SStruggling and honest miners, the wandering gamblers who relieve them of their wages and the irresponsible, Americanized children of first-generation immigrants are among the characters peopling this debut collection about the lives of Greek immigrants in Utah. The best story, “The Coffeehouse Election of 1922,” describes an immigrant community divided into opposing factions because of elections in Greece. The book’s charm lies in its prose, stories told in the way Papanikolas knew well. Get this book here.
In 1906, a young, semiliterate Greek arrived in America with a few dollars in his pocket and his people’s legacy of proverbs, superstitions and cultural traits to guide him through the dangers and opportunities of a new world. This book begins with the story of this young man and his plan to build a future for his family as it makes its way in America. Told in a clear-eyed yet compassionate voice, The Time of the Little Black Bird is a novel of generations, loyalty, betrayal, tradition, and greed. Centering on a family business that grows from a few shabby storefronts and a run-down hotel at the side of the Salt Lake City railroad yards, the story finds the Kallos family weathering the Depression and the war years to become rich. Beset by awkward attempts to assimilate and by the testing of family values, the family solidarity unravels and is discovered as a smokescreen for a business treachery that had been developing for three generations. Unlike Greek stories of old, the drama is rendered on a human scale and is unswerving in its honest depiction. But like those old Greek tales, there is a timelessness and a universality drawn from the particulars of those portrayed. Get this book here.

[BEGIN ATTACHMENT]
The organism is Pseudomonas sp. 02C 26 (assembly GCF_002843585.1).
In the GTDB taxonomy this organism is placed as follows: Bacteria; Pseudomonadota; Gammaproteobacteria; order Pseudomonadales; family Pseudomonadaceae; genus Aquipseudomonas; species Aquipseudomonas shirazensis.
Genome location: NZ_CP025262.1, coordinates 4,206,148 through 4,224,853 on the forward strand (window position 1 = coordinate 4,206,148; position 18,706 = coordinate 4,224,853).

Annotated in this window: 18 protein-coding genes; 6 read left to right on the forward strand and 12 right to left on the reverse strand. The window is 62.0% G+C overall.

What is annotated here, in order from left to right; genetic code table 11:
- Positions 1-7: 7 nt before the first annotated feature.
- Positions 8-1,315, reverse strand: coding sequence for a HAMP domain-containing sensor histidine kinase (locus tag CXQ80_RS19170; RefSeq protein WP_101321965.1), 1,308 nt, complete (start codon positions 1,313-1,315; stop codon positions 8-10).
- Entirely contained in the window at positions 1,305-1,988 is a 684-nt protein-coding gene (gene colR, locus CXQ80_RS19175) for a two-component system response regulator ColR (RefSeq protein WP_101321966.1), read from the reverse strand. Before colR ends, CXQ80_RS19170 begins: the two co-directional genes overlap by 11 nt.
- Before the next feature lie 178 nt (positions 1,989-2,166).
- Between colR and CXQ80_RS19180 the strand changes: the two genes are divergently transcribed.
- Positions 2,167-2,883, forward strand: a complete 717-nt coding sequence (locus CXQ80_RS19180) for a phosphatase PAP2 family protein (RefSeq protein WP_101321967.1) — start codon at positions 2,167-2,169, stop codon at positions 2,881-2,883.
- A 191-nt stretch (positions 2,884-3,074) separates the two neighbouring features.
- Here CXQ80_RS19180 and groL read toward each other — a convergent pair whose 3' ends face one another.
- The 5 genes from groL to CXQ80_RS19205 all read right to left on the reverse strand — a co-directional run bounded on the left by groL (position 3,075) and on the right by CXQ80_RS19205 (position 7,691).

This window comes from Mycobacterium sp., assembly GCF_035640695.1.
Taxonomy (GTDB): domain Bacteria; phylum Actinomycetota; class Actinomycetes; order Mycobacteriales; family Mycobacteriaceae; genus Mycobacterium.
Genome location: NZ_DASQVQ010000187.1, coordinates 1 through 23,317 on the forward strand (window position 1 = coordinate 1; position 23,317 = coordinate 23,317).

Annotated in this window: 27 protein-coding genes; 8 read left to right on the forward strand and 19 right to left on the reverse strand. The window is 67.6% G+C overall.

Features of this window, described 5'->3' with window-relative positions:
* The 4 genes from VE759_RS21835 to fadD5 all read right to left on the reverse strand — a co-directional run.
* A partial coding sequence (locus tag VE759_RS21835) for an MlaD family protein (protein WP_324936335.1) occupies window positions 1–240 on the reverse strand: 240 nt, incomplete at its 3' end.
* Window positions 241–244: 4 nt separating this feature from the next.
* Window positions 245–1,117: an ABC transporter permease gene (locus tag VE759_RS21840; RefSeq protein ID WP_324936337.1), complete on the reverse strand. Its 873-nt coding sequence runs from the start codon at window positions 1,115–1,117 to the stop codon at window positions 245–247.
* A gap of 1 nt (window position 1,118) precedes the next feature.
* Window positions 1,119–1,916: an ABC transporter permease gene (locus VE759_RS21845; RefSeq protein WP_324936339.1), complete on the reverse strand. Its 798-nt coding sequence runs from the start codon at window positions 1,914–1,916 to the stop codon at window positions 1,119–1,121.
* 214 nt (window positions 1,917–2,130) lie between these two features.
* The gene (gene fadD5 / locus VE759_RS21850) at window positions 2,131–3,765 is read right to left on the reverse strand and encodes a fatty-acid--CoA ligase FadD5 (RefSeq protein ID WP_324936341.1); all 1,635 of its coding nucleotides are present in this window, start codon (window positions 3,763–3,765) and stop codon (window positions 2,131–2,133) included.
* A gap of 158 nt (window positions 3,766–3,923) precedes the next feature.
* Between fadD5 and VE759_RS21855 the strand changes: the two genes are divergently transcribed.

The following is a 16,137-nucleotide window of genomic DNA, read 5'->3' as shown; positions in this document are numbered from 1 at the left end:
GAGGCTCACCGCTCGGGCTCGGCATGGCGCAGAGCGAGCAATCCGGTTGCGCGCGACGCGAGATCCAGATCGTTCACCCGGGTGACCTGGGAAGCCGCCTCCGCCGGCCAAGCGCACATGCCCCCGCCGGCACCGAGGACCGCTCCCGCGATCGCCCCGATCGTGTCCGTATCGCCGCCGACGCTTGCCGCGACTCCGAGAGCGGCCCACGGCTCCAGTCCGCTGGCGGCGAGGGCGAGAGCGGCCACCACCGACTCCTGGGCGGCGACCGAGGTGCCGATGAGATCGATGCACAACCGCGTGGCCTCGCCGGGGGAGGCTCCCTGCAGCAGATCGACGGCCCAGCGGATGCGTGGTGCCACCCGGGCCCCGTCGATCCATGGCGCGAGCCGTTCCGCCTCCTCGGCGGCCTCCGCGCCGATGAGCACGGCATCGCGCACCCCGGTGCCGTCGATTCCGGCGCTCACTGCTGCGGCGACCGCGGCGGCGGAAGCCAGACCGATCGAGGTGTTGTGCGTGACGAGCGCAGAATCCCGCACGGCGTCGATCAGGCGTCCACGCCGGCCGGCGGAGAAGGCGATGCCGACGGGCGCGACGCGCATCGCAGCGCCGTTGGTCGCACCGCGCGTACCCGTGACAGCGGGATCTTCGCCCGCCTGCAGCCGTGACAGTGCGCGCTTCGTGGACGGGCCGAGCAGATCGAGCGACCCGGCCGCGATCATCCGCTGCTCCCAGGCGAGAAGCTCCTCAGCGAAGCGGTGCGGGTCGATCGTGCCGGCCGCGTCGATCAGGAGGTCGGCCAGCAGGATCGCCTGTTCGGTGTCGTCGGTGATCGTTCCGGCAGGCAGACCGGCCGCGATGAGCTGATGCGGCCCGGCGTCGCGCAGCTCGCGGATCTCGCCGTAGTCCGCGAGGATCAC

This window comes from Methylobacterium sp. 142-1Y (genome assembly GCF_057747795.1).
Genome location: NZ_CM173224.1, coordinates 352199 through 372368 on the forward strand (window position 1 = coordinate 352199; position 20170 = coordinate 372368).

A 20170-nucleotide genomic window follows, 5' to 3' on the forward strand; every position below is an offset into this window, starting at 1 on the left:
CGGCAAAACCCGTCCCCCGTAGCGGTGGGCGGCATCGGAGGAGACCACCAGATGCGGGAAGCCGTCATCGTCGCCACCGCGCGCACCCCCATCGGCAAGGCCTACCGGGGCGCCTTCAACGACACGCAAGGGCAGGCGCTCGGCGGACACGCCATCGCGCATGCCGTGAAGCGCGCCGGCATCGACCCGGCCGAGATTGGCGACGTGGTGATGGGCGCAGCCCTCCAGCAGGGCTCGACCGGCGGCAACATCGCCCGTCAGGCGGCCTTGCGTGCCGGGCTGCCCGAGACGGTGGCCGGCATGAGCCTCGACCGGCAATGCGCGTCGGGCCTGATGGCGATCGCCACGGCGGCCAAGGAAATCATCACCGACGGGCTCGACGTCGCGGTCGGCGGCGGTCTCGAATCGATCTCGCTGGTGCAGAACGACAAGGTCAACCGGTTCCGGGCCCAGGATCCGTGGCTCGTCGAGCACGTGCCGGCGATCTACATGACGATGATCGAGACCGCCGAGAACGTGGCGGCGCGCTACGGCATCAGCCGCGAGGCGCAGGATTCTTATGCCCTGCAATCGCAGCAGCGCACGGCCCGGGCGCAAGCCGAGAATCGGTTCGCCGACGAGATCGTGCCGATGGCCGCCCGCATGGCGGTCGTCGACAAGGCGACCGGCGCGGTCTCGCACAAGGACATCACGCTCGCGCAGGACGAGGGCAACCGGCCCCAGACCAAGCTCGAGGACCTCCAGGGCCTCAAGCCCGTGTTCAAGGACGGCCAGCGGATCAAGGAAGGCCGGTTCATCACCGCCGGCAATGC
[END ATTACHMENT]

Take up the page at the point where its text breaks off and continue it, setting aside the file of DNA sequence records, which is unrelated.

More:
The boys and men who left their Greek valley and mountain villages in the early 1900s for America came with amulets their mothers had made for them. Some were miniature sacks attached to a necklace; more often they were merely a square of fabric enclosing the values of their lives: a piece of a holy book or a sliver of the true cross representing their belief in Greek Orthodoxy; a thyme leaf denoting their wild terrain; a blue bead to ward off the Evil Eye; and a pinch of Greek earth. In this evocative and meticulously researched book, Papanikolas explains and examines the vibrant culture these immigrants brought with them to the new world. The Romiosini culture, as it was called, provided the foundation for their new lives and was oftentimes the cause of strife as they passed on their beliefs and traditions to successive generations of Greek-Americans. In the tradition of her fictional accounts of Greek immigrant life, Papanikolas unearths the cultural beliefs and passions that compelled the Greek-American community to make its own way into the broader culture of America. Based on extensive study, personal interviews and a lifetime of experience, An Amulet of Greek Earth is a revealing and informative chronicle of the immigrant’s experience in becoming an American. Get this book here.
Will you Support The Pappas Post for as little as the cost of a cup of coffee per month?
Is The Pappas Post worth $5 a month for all of the content you read? On any given month, we publish dozens of articles that educate, inform, entertain, inspire and enrich thousands who read The Pappas Post. I’m asking those who frequent the site to chip in and help keep the quality of our content high— and free. Visit our Patreon page and start your monthly support today. When you become a Patron, you’ll also join an exclusive group of supporters that will have access to additional content and special offers that will be created just for you.